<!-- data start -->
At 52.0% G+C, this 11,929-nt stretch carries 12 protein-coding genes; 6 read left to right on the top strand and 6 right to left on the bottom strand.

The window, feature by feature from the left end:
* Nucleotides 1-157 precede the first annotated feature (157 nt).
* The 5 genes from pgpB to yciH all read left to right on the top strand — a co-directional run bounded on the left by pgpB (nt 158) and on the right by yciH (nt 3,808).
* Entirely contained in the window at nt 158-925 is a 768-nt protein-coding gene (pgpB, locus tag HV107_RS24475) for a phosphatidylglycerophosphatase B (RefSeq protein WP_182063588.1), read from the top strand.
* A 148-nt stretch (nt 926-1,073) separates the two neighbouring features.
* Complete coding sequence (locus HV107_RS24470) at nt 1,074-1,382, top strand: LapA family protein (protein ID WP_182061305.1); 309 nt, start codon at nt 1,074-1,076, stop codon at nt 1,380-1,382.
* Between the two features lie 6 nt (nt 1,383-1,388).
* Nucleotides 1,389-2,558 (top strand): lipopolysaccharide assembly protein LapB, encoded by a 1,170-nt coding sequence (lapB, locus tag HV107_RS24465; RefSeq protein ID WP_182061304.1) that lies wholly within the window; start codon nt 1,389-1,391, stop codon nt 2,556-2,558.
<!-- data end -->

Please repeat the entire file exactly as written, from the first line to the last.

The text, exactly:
At 52.0% G+C, this 11,929-nt stretch carries 12 protein-coding genes; 6 read left to right on the top strand and 6 right to left on the bottom strand.

The window, feature by feature from the left end:
* Nucleotides 1-157 precede the first annotated feature (157 nt).
* The 5 genes from pgpB to yciH all read left to right on the top strand — a co-directional run bounded on the left by pgpB (nt 158) and on the right by yciH (nt 3,808).
* Entirely contained in the window at nt 158-925 is a 768-nt protein-coding gene (pgpB, locus tag HV107_RS24475) for a phosphatidylglycerophosphatase B (RefSeq protein WP_182063588.1), read from the top strand.
* A 148-nt stretch (nt 926-1,073) separates the two neighbouring features.
* Complete coding sequence (locus HV107_RS24470) at nt 1,074-1,382, top strand: LapA family protein (protein ID WP_182061305.1); 309 nt, start codon at nt 1,074-1,076, stop codon at nt 1,380-1,382.
* Between the two features lie 6 nt (nt 1,383-1,388).
* Nucleotides 1,389-2,558 (top strand): lipopolysaccharide assembly protein LapB, encoded by a 1,170-nt coding sequence (lapB, locus tag HV107_RS24465; RefSeq protein ID WP_182061304.1) that lies wholly within the window; start codon nt 1,389-1,391, stop codon nt 2,556-2,558.